Peer- and self-assessment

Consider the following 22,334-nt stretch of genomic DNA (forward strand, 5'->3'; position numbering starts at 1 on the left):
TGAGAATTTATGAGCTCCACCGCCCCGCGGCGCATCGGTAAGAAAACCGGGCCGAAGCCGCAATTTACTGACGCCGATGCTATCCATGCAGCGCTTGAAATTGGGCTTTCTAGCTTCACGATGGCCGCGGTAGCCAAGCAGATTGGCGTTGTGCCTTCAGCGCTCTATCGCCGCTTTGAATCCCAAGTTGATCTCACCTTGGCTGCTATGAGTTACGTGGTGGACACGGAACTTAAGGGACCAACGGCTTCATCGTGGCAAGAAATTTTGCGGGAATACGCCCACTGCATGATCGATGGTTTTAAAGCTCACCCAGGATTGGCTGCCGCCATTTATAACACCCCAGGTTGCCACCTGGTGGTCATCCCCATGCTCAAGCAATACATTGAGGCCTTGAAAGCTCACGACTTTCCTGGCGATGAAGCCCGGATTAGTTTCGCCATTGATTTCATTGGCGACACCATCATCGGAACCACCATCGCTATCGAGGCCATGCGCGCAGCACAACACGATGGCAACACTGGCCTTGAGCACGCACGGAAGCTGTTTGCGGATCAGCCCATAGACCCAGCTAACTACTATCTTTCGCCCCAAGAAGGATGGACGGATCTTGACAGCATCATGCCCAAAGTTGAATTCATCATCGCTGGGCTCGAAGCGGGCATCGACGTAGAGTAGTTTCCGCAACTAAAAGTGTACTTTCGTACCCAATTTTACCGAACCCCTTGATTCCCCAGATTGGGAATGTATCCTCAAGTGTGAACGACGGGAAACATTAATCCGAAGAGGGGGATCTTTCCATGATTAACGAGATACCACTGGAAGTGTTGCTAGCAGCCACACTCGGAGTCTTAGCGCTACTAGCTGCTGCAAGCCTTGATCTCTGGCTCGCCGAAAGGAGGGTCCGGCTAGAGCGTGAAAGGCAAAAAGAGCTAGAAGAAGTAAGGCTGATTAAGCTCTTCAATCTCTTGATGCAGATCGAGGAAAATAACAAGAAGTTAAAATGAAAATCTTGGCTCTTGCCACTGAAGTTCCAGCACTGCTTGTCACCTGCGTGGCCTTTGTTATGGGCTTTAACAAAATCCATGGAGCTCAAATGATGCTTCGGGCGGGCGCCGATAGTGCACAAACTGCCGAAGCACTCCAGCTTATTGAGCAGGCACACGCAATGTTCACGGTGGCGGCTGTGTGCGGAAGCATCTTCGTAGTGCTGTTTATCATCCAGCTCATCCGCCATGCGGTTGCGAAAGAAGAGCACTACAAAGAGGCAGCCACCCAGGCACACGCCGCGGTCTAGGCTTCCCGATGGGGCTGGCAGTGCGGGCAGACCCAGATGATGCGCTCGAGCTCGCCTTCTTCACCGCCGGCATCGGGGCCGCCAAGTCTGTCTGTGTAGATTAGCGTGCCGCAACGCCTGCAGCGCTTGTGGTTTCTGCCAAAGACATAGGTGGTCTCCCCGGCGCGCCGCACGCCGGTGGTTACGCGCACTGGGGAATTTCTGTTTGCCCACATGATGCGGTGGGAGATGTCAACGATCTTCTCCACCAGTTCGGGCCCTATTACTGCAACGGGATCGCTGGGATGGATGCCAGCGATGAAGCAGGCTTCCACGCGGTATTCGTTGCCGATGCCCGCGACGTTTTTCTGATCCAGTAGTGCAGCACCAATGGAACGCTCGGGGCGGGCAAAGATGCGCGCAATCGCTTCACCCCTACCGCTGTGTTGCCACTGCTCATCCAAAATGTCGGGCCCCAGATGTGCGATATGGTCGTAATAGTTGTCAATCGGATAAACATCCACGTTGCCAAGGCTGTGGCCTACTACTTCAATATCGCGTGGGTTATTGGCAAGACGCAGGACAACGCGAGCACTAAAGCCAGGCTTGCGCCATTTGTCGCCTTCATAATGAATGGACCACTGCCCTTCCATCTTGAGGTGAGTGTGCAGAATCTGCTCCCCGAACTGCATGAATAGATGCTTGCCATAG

Research (for example, Butler and Winne, 1995; Black and Wiliam, 1998; Swaffield, 2011) suggests that when learners are given opportunities to be more active within the assessment process they are better able to develop, use, and apply their understanding to improve the quality of their own work with increasing autonomy. As a result, students become less dependent on their teacher and, therefore, owners of their own learning.

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